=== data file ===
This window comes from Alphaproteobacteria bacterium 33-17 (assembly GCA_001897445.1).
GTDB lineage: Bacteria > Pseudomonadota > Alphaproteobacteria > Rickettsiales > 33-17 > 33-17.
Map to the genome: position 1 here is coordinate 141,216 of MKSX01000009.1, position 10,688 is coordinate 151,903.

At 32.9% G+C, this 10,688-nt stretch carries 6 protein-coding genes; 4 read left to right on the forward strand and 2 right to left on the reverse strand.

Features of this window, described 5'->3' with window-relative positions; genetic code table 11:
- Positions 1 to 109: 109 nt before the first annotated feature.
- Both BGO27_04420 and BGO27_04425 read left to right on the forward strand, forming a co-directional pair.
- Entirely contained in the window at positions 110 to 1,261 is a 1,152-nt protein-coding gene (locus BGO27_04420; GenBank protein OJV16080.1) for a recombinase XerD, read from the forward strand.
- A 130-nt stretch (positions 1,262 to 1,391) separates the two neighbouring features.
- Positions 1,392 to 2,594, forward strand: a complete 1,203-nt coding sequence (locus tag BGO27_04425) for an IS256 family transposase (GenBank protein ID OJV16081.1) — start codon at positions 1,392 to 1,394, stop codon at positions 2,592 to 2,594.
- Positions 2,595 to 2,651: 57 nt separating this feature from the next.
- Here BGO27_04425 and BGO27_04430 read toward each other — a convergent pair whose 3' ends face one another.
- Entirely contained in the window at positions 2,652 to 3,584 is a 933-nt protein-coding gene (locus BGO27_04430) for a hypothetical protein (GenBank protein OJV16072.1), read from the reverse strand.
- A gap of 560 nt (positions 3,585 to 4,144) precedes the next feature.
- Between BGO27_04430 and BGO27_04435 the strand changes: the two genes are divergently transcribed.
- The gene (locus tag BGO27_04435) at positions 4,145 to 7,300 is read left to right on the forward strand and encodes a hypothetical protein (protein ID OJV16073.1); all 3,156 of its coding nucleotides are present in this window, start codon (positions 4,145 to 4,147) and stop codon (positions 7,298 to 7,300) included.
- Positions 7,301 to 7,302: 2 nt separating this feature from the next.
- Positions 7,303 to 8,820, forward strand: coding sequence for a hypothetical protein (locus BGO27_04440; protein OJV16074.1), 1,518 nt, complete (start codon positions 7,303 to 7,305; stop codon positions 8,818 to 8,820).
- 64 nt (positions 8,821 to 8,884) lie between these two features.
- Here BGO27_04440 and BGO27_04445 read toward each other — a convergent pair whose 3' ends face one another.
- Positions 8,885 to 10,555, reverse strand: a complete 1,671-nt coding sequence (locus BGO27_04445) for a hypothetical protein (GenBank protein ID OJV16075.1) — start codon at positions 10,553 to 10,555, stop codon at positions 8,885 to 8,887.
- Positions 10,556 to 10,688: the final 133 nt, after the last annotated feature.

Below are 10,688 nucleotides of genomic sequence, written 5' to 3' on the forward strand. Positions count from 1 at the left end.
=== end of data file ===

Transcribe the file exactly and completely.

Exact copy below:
This window comes from Alphaproteobacteria bacterium 33-17 (assembly GCA_001897445.1).
GTDB lineage: Bacteria > Pseudomonadota > Alphaproteobacteria > Rickettsiales > 33-17 > 33-17.
Map to the genome: position 1 here is coordinate 141,216 of MKSX01000009.1, position 10,688 is coordinate 151,903.

At 32.9% G+C, this 10,688-nt stretch carries 6 protein-coding genes; 4 read left to right on the forward strand and 2 right to left on the reverse strand.

Features of this window, described 5'->3' with window-relative positions; genetic code table 11:
- Positions 1 to 109: 109 nt before the first annotated feature.
- Both BGO27_04420 and BGO27_04425 read left to right on the forward strand, forming a co-directional pair.
- Entirely contained in the window at positions 110 to 1,261 is a 1,152-nt protein-coding gene (locus BGO27_04420; GenBank protein OJV16080.1) for a recombinase XerD, read from the forward strand.
- A 130-nt stretch (positions 1,262 to 1,391) separates the two neighbouring features.
- Positions 1,392 to 2,594, forward strand: a complete 1,203-nt coding sequence (locus tag BGO27_04425) for an IS256 family transposase (GenBank protein ID OJV16081.1) — start codon at positions 1,392 to 1,394, stop codon at positions 2,592 to 2,594.
- Positions 2,595 to 2,651: 57 nt separating this feature from the next.
- Here BGO27_04425 and BGO27_04430 read toward each other — a convergent pair whose 3' ends face one another.
- Entirely contained in the window at positions 2,652 to 3,584 is a 933-nt protein-coding gene (locus BGO27_04430) for a hypothetical protein (GenBank protein OJV16072.1), read from the reverse strand.
- A gap of 560 nt (positions 3,585 to 4,144) precedes the next feature.
- Between BGO27_04430 and BGO27_04435 the strand changes: the two genes are divergently transcribed.
- The gene (locus tag BGO27_04435) at positions 4,145 to 7,300 is read left to right on the forward strand and encodes a hypothetical protein (protein ID OJV16073.1); all 3,156 of its coding nucleotides are present in this window, start codon (positions 4,145 to 4,147) and stop codon (positions 7,298 to 7,300) included.
- Positions 7,301 to 7,302: 2 nt separating this feature from the next.
- Positions 7,303 to 8,820, forward strand: coding sequence for a hypothetical protein (locus BGO27_04440; protein OJV16074.1), 1,518 nt, complete (start codon positions 7,303 to 7,305; stop codon positions 8,818 to 8,820).
- 64 nt (positions 8,821 to 8,884) lie between these two features.
- Here BGO27_04440 and BGO27_04445 read toward each other — a convergent pair whose 3' ends face one another.
- Positions 8,885 to 10,555, reverse strand: a complete 1,671-nt coding sequence (locus BGO27_04445) for a hypothetical protein (GenBank protein ID OJV16075.1) — start codon at positions 10,553 to 10,555, stop codon at positions 8,885 to 8,887.
- Positions 10,556 to 10,688: the final 133 nt, after the last annotated feature.

Below are 10,688 nucleotides of genomic sequence, written 5' to 3' on the forward strand. Positions count from 1 at the left end.